TUSIAD General Assembly Held in Istanbul

The Turkish Industry and Business Association (TÜSİAD) convened its 2020 General Assembly meeting in Istanbul on February 6, 2020.

TÜSİAD President Simone Kaslowski delivered opening remarks reiterating calls for reforms, strengthening of democratic standards and the rule of law, and reinvigorating the EU accession process.

Brief excerpts of his remarks are as follows:

On the economy:

“We are starting the year with encouraging news on the economy. Last year’s contraction in domestic demand has been replaced by a slight recovery this year and consumption is increasing. On the other hand, recovery in sectors that were deeply affected by the crisis, especially construction, may take longer.

“We ended 2019 with a growth rate that was slightly above zero. Although it may not have a major impact on unemployment, we expect higher growth this year. The components of this growth consist of an increase in public expenditures and expansion in the balance sheets of public banks. Simultaneously, with the decrease in interest rates, we see that private banks are also meeting consumer loan demand.

“We also know from past experiences that growth is not sustainable through credit expansion alone. This kind of growth does not increase productivity. It only increases demand, causing the economy to overheat, leading to higher inflation and debt problems. We should closely evaluate long-term implications and avoid making the same mistakes again… The full application of free market principles should not be abandoned.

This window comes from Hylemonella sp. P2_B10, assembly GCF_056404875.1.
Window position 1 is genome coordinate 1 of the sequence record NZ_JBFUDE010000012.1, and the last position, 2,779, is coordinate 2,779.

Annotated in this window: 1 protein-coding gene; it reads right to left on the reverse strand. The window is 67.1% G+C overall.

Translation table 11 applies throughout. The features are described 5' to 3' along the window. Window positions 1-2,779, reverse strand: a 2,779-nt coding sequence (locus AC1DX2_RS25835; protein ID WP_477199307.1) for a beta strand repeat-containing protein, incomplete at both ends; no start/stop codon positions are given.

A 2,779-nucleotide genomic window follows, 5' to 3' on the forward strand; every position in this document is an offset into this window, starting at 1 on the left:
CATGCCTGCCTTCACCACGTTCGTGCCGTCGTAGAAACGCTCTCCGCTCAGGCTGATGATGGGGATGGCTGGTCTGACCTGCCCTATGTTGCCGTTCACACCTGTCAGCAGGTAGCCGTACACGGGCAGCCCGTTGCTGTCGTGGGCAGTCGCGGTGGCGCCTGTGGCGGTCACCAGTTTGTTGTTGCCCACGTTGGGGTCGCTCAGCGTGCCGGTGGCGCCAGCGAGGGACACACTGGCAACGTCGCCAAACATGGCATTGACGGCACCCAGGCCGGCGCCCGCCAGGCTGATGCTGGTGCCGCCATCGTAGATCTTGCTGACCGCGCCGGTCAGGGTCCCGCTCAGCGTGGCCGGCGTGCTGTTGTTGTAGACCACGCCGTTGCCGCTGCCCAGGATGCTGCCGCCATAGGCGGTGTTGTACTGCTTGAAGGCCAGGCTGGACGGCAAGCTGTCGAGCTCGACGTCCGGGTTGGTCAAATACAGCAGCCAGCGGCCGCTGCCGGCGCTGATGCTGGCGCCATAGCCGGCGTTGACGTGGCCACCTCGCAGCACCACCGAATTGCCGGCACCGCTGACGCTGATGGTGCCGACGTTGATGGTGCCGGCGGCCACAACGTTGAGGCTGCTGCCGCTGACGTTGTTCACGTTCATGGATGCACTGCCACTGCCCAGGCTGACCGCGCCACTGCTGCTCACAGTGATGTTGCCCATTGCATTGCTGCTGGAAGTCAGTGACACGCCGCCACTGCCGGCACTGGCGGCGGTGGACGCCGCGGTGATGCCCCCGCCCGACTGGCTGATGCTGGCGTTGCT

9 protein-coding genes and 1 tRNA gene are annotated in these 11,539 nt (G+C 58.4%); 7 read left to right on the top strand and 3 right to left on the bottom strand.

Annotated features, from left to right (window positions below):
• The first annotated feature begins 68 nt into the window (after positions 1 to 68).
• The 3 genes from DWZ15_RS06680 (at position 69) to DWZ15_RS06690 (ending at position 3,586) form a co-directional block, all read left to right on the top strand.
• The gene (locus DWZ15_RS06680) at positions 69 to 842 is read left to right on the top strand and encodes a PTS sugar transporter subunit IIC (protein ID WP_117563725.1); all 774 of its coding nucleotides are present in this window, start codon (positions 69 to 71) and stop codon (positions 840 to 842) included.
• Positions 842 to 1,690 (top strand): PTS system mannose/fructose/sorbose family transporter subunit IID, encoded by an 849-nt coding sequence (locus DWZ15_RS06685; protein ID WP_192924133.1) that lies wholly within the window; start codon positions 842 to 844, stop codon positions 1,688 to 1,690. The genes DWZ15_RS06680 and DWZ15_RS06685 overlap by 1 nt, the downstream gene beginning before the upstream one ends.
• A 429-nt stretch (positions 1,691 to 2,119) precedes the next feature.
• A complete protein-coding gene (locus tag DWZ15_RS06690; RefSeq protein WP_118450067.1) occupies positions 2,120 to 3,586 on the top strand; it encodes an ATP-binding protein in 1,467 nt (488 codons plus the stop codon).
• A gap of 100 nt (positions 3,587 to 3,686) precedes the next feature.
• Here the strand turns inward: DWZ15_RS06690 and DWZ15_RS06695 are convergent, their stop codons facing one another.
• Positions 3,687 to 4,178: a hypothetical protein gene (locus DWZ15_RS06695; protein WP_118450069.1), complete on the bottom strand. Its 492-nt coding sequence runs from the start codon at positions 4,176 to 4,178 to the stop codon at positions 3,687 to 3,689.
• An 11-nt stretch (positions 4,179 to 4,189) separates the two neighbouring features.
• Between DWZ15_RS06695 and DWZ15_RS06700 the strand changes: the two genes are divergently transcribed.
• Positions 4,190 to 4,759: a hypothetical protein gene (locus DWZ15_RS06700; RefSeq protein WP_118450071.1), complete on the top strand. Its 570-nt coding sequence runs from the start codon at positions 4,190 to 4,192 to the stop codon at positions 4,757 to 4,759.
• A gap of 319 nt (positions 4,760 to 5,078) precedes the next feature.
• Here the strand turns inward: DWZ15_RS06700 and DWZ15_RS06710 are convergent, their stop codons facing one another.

“I would like to remind you that renewed trust in the economy following the 2001 crisis depended on predictable economic management and the existence of strong, independent institutions.

“We must be aware of the negative effects on the investment environment caused by changes in legislation concerning the real sector and money markets, unanticipated laws that impact the business world, tax policies that undermine the confidence of economic actors and measures that generate concerns over property rights.

“We must focus on productivity growth rather than credit growth. This can only be achieved by working with the private sector, not by making decisions for the private sector.”

On EU accession:

“Turkey and the EU need each other greatly. The current situation, in which membership negotiations are de facto frozen, cannot continue forever.

Neither Turkey is just a gatekeeper country for the EU vis-à-vis the refugees, nor the EU is just the most important and largest market for Turkey.

“We must improve our dialogue with the European Union without delay. Turkey’s integration to the European project must be the ultimate destination of its 200-year-long modernization process.

“In the short term, we must update the Customs Union without delay to include sustainable development goals.

“To that end, we must act urgently to address rule of law, judicial independence, democratic norms, human rights, gender equality, and the education system in the 21st century.”

“The rulings of the ECHR and the Constitutional Court must be upheld. The requirements of universal law must be met at every stage of judicial proceedings.”

On international cooperation: